• Attitude: Excited, Hilarious, Talkative, Uncooperative, Profanity, Polite, Sleepy, Combative, Indifferent, Cooperative, Insulting, Cocky
  • Walking/Turning: Falling, Swaying, Staggering, Stumbling

Other than “No Odor of Alcohol,” “Fair/Good” speech, and “Polite/Cooperative” attitude, all the others are arguably signs of intoxication. And the more that are checked off, the more the State believes they have a strong case. 

But aren’t there perfectly good reasons why someone could exhibit several or many of these that aren’t reliable indicators of intoxication? Of course.

Some of the reasons other than intoxication include medical conditions, personality traits and physical characteristics/abilities of each individual. I will explore each of these in upcoming posts.

Dr. Greg Kane at Med-Mal Experts has published an excellent 3 part series on the flawed math that NHTSA uses to calculate “accuracy rates” for the Field Sobriety Tests. These papers were originally published in the Colorado Trial Lawyer’s Association magazine Trial Talk, and are now reproduced on Kane’s website “The predictive value of the NHTSA’s Standardized Field Sobriety Tests”.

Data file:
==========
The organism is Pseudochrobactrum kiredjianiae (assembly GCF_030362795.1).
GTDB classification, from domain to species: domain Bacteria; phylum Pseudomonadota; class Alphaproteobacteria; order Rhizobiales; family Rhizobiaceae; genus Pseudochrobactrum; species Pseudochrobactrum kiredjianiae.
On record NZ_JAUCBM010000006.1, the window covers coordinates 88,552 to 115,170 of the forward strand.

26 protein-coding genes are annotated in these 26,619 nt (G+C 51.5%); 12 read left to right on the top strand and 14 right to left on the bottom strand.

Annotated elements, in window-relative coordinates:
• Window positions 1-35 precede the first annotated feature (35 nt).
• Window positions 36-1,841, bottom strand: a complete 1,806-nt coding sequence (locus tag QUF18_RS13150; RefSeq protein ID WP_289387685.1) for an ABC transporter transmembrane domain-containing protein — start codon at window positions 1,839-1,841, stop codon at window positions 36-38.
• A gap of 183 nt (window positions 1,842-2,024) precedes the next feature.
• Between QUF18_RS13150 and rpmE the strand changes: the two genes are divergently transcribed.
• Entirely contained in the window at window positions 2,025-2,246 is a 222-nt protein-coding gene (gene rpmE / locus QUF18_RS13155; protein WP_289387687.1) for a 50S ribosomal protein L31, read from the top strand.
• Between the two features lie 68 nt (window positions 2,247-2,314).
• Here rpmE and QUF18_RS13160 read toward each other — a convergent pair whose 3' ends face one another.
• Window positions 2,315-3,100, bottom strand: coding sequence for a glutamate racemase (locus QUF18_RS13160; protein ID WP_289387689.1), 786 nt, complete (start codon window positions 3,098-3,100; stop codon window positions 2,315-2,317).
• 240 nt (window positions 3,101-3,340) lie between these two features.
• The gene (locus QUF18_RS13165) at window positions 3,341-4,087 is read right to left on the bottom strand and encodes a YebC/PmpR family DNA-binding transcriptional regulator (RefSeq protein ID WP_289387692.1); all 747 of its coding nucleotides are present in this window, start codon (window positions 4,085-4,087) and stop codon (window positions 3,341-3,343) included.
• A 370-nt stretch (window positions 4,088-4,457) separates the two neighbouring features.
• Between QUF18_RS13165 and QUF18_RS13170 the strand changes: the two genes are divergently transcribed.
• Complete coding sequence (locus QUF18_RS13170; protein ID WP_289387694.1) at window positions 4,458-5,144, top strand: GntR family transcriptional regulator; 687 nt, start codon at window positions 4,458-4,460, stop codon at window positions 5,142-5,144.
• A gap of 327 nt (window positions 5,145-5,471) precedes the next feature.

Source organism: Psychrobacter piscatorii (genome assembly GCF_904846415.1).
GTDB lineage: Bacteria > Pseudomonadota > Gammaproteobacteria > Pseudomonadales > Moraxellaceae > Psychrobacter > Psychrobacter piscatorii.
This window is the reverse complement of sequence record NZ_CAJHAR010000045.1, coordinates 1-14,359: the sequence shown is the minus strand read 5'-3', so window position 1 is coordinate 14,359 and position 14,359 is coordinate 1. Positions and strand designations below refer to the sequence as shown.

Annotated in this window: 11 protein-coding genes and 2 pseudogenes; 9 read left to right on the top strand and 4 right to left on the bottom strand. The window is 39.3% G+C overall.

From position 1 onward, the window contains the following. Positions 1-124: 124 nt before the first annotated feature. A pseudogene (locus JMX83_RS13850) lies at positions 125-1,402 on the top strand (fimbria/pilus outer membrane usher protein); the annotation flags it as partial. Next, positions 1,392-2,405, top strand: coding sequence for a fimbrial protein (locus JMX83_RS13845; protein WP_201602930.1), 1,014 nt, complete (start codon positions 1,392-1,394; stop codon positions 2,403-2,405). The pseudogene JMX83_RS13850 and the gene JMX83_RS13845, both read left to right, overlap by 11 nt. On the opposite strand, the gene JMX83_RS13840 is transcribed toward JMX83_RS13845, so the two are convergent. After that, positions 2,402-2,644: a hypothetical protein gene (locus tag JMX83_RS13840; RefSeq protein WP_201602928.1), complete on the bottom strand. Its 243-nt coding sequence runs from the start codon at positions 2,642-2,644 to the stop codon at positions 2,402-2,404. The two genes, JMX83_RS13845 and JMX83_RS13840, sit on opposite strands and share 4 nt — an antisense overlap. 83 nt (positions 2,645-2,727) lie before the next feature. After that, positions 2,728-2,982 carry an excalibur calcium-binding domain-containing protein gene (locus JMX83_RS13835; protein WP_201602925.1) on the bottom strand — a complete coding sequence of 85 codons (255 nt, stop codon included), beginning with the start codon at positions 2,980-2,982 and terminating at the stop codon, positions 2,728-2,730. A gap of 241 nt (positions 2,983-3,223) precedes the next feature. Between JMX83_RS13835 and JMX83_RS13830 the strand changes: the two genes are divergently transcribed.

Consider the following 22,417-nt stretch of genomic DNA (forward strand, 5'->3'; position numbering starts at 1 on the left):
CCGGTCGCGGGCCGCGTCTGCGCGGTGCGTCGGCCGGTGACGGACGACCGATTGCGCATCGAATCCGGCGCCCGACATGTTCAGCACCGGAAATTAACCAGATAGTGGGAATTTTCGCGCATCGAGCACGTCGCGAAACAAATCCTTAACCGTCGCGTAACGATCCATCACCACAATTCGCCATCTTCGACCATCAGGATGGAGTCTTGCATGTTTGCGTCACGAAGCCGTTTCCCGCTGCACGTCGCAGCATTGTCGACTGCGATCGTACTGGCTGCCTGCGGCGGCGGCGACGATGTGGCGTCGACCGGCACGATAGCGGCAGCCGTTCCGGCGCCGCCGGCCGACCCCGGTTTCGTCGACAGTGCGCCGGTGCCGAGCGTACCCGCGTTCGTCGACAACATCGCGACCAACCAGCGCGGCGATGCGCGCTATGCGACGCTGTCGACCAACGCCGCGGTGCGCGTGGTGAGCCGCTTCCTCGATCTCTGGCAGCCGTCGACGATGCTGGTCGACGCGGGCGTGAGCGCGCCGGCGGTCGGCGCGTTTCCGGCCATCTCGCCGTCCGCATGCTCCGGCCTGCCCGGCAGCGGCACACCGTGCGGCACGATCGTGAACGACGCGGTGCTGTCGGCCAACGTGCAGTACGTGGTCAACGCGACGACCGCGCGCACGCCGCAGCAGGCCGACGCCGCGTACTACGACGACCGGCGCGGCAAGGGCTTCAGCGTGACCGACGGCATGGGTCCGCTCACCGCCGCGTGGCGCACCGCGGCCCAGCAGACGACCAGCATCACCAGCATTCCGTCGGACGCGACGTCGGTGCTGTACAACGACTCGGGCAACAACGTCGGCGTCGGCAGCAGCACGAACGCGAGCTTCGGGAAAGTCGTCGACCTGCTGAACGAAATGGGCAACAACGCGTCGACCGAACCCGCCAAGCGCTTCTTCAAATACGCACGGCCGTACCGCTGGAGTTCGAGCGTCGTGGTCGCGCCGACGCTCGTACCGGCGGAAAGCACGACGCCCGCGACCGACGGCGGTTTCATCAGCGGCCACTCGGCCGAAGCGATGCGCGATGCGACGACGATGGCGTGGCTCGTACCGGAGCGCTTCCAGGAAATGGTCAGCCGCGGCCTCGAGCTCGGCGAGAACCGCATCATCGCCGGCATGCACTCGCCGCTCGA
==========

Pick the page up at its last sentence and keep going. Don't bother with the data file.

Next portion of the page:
Ultimately, Kane answers the question that all DWI lawyers need to be asking: What does it really mean when the officer testifies that “failure” of the field sobriety tests means there is a 93% chance that the defendant was intoxicated? How did NHTSA come up with that number…and is it meaningful?

From Kane’s site:

Around the country, DUI defense attorneys form organizations, give seminars and share trial strategies to overcome FST evidence. Prosecutors do the same, from the other direction. The two sides bicker about mechanics. Did the officer follow procedure exactly? Did the officer consider medical conditions that cause incoordination?

What no one does, as far as I can tell, is doubt the NHTSA "validation" contractors’ analysis of what a mechanically meticulous coordination test actually implies about alcohol impairment. The driver failed the FST. No one asks, "Exactly what does that mean?"

I have to admit that he’s right. DWI defense lawyers and prosecutors tend to argue back in forth about whether the officer administered the tests properly. And any good DWI lawyer better know the NHTSA manual back and forth, so that when he watches the videotape of his client on the scene, he can evaluate the officer’s performance as well as his client’s.

But is it possible that we in the DWI defense bar have been missing the forest for the trees? I’ve digested the first paper thoroughly, and frankly, am truly excited about Kane’s work in these areas. As soon as I make it through the next two, I’ll post more on this subject.